Forget the poop scooping: who will pay the bills for your pet? – Business

The scene is so common, it’s cliché: Your adorable child looks longingly into your eyes, begging for a pet. You somehow navigate the emotionally fraught minefield of cat vs. dog. Then it’s time to talk chores. Who will walk that dog? Who will clean that litter?

Promises are adamantly made, of course. But you may not have considered talking with the family about the bills associated with a furry new addition. 

Those bills add up pretty quickly. Statistics Canada says Canadians spent $6.6 billion on their pets in 2014. That’s $580 per pet owner every year. The Toronto Humane Society says having a dog can cost as much as $1,000 a year. So, here’s a handy list of ways to keep those costs down.

1. Start-up costs

Getting a pet doesn’t have to break the bank. Some breeders can charge thousands of dollars for a puppy. That may make sense for you and your family, but it’s not the only option. There are countless rescue programs, plus the Society for the Prevention of Cruelty to Animals and the Humane Society.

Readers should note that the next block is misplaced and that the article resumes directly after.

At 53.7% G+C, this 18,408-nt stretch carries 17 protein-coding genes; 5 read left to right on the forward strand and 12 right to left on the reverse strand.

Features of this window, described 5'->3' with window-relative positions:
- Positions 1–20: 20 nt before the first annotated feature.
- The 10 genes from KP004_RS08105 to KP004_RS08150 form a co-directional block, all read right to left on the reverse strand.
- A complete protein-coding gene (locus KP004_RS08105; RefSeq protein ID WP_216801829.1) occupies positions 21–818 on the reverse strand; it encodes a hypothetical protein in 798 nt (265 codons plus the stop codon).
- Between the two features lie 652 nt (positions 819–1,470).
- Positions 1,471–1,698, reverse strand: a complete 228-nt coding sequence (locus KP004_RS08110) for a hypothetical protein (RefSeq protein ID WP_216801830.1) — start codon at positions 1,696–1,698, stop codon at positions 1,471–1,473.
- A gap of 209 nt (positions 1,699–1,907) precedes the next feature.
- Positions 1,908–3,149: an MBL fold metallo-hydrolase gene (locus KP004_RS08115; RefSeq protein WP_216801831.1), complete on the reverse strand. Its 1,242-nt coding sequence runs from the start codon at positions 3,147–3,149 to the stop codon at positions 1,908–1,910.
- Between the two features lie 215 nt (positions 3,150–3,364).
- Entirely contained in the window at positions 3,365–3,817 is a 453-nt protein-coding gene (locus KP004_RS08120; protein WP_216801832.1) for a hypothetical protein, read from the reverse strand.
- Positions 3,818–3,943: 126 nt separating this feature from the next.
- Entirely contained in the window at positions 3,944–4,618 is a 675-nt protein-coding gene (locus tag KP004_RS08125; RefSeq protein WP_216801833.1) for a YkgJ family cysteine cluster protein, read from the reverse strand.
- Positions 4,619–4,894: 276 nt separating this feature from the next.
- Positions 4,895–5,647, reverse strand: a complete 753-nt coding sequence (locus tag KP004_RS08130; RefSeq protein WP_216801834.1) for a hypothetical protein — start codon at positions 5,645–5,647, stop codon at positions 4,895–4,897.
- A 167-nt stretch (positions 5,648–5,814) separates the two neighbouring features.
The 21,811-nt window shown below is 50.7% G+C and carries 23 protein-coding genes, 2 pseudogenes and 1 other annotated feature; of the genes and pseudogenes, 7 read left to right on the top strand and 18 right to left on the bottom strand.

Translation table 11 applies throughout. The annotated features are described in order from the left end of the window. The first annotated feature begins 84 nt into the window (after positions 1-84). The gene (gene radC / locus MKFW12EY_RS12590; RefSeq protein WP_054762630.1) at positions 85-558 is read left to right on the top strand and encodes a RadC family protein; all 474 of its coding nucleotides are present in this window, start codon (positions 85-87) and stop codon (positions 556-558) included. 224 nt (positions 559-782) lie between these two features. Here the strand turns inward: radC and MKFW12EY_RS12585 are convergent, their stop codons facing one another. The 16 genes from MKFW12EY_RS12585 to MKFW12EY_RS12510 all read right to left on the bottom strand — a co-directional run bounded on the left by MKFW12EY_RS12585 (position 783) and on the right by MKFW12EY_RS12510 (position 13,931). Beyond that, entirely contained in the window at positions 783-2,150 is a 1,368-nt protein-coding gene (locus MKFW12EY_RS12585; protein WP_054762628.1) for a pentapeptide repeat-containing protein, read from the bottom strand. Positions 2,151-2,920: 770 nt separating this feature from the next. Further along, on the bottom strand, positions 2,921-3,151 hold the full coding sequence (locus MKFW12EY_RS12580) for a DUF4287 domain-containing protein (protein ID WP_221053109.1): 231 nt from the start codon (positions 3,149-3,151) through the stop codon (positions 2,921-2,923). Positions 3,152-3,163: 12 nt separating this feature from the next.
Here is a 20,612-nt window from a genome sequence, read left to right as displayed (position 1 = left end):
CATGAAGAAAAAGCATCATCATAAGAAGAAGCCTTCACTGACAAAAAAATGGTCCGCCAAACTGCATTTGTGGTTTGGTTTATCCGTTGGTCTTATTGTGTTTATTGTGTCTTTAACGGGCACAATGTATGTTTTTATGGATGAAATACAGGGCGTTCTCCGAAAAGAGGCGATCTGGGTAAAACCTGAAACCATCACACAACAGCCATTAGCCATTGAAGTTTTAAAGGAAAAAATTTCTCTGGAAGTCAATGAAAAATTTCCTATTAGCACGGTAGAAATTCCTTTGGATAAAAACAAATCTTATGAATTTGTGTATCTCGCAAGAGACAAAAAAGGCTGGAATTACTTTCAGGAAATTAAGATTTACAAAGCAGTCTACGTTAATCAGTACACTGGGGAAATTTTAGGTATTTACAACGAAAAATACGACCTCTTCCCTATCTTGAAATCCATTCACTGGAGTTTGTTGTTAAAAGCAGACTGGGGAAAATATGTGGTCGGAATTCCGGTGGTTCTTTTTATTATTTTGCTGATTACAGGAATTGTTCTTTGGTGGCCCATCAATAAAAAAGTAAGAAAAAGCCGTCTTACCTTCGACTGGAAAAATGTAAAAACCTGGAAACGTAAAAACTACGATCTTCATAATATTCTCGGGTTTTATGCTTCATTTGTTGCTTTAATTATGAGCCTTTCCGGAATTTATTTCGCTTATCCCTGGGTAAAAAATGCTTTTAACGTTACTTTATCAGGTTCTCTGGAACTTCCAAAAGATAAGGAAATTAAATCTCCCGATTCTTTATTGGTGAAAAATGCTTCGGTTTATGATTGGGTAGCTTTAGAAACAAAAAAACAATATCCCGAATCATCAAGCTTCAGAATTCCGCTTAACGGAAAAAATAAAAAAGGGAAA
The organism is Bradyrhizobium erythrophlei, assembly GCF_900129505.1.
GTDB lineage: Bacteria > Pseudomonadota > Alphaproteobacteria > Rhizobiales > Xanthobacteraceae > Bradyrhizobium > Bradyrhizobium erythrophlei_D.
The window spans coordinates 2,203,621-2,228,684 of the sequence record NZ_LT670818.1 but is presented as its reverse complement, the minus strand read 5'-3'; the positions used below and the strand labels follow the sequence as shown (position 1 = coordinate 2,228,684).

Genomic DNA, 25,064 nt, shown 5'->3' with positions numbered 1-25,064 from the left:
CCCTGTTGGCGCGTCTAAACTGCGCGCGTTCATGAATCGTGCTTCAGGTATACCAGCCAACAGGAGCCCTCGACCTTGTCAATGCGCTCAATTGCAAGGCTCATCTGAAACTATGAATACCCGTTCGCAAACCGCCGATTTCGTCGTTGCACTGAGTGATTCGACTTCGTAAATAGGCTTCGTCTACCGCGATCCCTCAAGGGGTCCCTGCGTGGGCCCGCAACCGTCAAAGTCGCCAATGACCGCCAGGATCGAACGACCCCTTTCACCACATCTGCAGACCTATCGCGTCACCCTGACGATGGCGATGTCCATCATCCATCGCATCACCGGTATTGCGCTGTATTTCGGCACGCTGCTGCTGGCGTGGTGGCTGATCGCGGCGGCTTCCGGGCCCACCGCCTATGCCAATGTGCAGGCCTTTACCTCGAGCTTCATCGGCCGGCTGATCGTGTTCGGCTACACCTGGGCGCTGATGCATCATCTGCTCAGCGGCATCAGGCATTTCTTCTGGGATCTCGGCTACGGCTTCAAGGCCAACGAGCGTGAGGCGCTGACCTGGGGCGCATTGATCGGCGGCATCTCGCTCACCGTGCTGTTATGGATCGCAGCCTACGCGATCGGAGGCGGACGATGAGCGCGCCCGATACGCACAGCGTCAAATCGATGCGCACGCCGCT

Tegan Buckingham, communications manager at the Toronto Humane Society, says adoption fees run between $200 and $400 for a dog and between $60 and $100 for a cat.

“Here at the Toronto Humane Society, your adoption fee includes the spay-neuter surgery of the animal, the vaccines of the animal. It also comes micro-chipped and it’s had a full overview from a vet,” she says.

2. Do your homework — and shop around

A recent episode of CBC’s Marketplace found that pet care spending in Canada soared between 1997 and 2009, according to Statistics Canada. The episode warned some pets are being over-vaccinated, and that those costs can add up quickly.

Financial writer Kerry K Taylor has made a career out of finding ways to cut costs. And whether it’s taxes, investments or getting a pet, she says a bit of research before you start can make a big difference.

“Before getting a pet, go in and see the vet, compare prices,” she says.

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